Two days before the planned presidential elections, on Thursday May 7th, the PiS majority approved a bill on mail-in elections in Poland. This vote happened after two weeks of speculations whether Jarosław Kaczyński still has the majority in the Sejm or not. How was such uncertainty possible in a country ruled for last five years with a heavy hand by Jarosław Kaczyński, in a country where state institutions do whatever the leader tells them to do? To answer this question, one needs to know that what is normally called PiS is actually a coalition of PiS and two small parties, namely Solidary Poland and the Alliance. They have 18 MPs each and without their support PiS do not have the majority in the Sejm. The May elections were opposed by Jarosław Gowin, leader of the Alliance, sometimes described as a softer wing of PiS, more focused on the economy and entrepreneurship (Gowin himself was a prominent member of the Civic Platform and even served as Minister of Justice in the cabinet of Prime Minister Donald Tusk). Until recently, Gowin was a Deputy Prime Minister and Minister of Science but he quit opposing the most recent changes in the electoral law. Gowin negotiated with the opposition parties and there were even rumors that he was promised to become a new Speaker of the Sejm, formally second most important person in the Republic.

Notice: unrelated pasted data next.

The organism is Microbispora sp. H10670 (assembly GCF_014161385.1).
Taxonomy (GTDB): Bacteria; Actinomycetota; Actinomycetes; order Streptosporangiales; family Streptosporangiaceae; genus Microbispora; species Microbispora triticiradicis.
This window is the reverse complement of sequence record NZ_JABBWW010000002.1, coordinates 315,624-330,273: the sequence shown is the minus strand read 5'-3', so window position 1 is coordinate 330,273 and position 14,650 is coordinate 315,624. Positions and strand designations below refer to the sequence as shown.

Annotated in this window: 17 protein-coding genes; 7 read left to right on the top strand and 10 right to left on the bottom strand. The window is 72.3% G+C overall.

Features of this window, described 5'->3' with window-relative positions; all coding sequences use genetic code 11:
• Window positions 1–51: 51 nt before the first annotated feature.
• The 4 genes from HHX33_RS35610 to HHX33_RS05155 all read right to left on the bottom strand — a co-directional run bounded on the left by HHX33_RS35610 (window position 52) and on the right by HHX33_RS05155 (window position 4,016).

Only hours before the key voting in the parliament Kaczyński and Gowin announced their agreement. Gowin promised to support the mail-in elections under the condition that they will not be held in May, like PiS originally wanted. Moreover, the elections will be organized by the independent National Electoral Committee instead of the Ministry of State Assets together with the Polish Post, like PiS desired.
“After the deadline of May 10th, 2020, and the Supreme Court´s expected annulment of elections, given that they were not held, the Speaker of the Sejm will announce new presidential elections as soon as possible,” reads the statement. When exactly? Nobody knows yet, but a date that repeats itself in the media is July 12th. More details should be known soon.